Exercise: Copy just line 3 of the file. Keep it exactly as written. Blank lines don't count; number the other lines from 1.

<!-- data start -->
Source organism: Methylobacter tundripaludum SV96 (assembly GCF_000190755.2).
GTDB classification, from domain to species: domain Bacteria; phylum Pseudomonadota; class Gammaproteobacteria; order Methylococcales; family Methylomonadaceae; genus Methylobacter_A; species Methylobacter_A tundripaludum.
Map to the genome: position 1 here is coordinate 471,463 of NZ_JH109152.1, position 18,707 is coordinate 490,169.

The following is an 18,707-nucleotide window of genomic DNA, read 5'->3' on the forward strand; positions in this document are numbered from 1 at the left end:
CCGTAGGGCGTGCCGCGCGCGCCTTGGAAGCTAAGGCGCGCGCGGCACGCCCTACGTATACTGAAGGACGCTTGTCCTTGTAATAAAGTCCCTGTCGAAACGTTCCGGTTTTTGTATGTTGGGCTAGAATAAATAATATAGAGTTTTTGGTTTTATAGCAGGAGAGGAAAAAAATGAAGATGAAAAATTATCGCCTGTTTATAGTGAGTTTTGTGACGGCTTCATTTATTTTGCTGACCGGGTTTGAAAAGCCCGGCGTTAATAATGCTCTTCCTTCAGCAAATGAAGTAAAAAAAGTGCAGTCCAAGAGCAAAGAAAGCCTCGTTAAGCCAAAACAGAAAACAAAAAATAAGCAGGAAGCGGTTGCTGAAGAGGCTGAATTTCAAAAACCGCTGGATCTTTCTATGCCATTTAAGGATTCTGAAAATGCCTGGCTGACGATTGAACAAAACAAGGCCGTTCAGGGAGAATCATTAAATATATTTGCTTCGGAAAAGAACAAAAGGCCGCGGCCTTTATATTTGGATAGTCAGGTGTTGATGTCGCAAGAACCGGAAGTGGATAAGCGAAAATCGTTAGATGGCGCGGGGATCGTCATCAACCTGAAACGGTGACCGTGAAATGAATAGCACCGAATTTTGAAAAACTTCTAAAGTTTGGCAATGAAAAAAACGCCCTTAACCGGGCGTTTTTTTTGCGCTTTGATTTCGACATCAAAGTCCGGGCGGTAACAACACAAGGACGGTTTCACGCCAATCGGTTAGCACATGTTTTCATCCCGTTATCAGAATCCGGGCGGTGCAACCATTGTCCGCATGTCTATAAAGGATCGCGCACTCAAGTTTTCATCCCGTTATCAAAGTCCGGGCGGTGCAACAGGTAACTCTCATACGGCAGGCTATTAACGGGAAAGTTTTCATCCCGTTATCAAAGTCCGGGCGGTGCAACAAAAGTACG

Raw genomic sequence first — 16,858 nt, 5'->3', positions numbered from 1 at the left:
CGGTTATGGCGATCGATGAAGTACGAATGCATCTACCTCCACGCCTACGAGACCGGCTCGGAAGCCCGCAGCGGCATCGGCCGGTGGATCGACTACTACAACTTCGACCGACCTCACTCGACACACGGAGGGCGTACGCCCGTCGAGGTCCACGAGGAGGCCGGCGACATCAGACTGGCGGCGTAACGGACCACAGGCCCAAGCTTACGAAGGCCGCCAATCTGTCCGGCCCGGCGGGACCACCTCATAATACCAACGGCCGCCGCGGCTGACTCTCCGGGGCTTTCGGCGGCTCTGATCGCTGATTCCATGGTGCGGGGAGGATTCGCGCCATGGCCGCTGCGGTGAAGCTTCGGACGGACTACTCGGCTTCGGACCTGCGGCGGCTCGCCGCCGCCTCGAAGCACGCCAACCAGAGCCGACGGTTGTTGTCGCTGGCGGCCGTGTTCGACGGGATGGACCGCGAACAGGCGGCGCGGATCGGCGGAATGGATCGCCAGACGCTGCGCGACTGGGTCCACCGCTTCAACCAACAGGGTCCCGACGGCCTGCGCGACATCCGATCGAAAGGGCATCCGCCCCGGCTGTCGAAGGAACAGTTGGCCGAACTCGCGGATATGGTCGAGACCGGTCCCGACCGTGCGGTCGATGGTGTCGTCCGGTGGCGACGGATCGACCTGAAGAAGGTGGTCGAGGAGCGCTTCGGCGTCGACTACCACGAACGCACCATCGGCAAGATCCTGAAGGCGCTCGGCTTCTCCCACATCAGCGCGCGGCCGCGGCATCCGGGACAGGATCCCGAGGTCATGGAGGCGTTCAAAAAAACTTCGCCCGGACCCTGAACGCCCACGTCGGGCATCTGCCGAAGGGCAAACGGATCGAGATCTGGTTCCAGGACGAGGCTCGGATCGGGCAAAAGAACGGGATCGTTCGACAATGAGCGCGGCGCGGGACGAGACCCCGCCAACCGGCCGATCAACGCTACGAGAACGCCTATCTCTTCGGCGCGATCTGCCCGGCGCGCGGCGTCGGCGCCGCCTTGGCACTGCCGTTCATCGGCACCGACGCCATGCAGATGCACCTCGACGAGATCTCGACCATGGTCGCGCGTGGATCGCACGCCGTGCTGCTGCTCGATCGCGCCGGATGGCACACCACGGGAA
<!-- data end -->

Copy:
Map to the genome: position 1 here is coordinate 471,463 of NZ_JH109152.1, position 18,707 is coordinate 490,169.